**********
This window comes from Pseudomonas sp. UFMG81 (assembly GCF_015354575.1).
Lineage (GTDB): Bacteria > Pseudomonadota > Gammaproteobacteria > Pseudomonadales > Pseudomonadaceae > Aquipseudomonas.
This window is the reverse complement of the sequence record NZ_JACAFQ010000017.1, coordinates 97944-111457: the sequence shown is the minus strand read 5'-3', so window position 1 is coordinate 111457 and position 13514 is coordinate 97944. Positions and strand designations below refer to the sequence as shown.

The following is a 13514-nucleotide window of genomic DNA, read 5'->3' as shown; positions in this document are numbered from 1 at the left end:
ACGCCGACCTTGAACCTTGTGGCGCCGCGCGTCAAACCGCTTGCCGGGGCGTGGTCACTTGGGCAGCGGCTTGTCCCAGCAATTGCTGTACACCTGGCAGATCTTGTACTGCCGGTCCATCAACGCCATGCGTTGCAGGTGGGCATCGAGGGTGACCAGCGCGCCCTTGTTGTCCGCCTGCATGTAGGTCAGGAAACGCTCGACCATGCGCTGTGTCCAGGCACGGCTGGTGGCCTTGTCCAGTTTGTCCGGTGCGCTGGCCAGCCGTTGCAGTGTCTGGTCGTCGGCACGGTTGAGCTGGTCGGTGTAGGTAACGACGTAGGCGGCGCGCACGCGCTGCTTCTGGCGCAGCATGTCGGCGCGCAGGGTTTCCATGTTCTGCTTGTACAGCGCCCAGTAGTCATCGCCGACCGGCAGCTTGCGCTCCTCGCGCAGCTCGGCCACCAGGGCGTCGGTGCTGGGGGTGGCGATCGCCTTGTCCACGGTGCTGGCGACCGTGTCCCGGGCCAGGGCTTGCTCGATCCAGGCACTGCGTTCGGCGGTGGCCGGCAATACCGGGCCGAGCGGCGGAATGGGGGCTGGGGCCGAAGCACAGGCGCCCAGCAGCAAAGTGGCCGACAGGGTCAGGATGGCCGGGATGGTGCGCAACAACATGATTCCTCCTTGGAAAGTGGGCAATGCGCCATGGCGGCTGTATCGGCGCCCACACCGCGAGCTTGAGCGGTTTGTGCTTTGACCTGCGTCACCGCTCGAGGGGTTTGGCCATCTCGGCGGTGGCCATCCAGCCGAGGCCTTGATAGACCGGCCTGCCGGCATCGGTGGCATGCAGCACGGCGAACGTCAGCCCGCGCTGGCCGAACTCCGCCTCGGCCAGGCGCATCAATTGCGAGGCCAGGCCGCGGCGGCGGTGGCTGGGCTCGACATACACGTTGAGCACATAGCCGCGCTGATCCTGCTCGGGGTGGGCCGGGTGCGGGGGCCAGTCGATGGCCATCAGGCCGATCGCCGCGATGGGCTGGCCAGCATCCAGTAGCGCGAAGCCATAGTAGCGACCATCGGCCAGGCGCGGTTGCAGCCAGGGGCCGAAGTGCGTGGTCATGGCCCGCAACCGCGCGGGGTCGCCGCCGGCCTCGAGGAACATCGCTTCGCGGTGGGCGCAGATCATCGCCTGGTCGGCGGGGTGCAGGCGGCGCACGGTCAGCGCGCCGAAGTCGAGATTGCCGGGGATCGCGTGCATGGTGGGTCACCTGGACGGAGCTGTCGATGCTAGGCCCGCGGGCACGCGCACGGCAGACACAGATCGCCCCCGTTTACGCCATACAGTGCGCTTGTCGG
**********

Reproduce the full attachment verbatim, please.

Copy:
This window comes from Pseudomonas sp. UFMG81 (assembly GCF_015354575.1).
Lineage (GTDB): Bacteria > Pseudomonadota > Gammaproteobacteria > Pseudomonadales > Pseudomonadaceae > Aquipseudomonas.
This window is the reverse complement of the sequence record NZ_JACAFQ010000017.1, coordinates 97944-111457: the sequence shown is the minus strand read 5'-3', so window position 1 is coordinate 111457 and position 13514 is coordinate 97944. Positions and strand designations below refer to the sequence as shown.

The following is a 13514-nucleotide window of genomic DNA, read 5'->3' as shown; positions in this document are numbered from 1 at the left end:
ACGCCGACCTTGAACCTTGTGGCGCCGCGCGTCAAACCGCTTGCCGGGGCGTGGTCACTTGGGCAGCGGCTTGTCCCAGCAATTGCTGTACACCTGGCAGATCTTGTACTGCCGGTCCATCAACGCCATGCGTTGCAGGTGGGCATCGAGGGTGACCAGCGCGCCCTTGTTGTCCGCCTGCATGTAGGTCAGGAAACGCTCGACCATGCGCTGTGTCCAGGCACGGCTGGTGGCCTTGTCCAGTTTGTCCGGTGCGCTGGCCAGCCGTTGCAGTGTCTGGTCGTCGGCACGGTTGAGCTGGTCGGTGTAGGTAACGACGTAGGCGGCGCGCACGCGCTGCTTCTGGCGCAGCATGTCGGCGCGCAGGGTTTCCATGTTCTGCTTGTACAGCGCCCAGTAGTCATCGCCGACCGGCAGCTTGCGCTCCTCGCGCAGCTCGGCCACCAGGGCGTCGGTGCTGGGGGTGGCGATCGCCTTGTCCACGGTGCTGGCGACCGTGTCCCGGGCCAGGGCTTGCTCGATCCAGGCACTGCGTTCGGCGGTGGCCGGCAATACCGGGCCGAGCGGCGGAATGGGGGCTGGGGCCGAAGCACAGGCGCCCAGCAGCAAAGTGGCCGACAGGGTCAGGATGGCCGGGATGGTGCGCAACAACATGATTCCTCCTTGGAAAGTGGGCAATGCGCCATGGCGGCTGTATCGGCGCCCACACCGCGAGCTTGAGCGGTTTGTGCTTTGACCTGCGTCACCGCTCGAGGGGTTTGGCCATCTCGGCGGTGGCCATCCAGCCGAGGCCTTGATAGACCGGCCTGCCGGCATCGGTGGCATGCAGCACGGCGAACGTCAGCCCGCGCTGGCCGAACTCCGCCTCGGCCAGGCGCATCAATTGCGAGGCCAGGCCGCGGCGGCGGTGGCTGGGCTCGACATACACGTTGAGCACATAGCCGCGCTGATCCTGCTCGGGGTGGGCCGGGTGCGGGGGCCAGTCGATGGCCATCAGGCCGATCGCCGCGATGGGCTGGCCAGCATCCAGTAGCGCGAAGCCATAGTAGCGACCATCGGCCAGGCGCGGTTGCAGCCAGGGGCCGAAGTGCGTGGTCATGGCCCGCAACCGCGCGGGGTCGCCGCCGGCCTCGAGGAACATCGCTTCGCGGTGGGCGCAGATCATCGCCTGGTCGGCGGGGTGCAGGCGGCGCACGGTCAGCGCGCCGAAGTCGAGATTGCCGGGGATCGCGTGCATGGTGGGTCACCTGGACGGAGCTGTCGATGCTAGGCCCGCGGGCACGCGCACGGCAGACACAGATCGCCCCCGTTTACGCCATACAGTGCGCTTGTCGG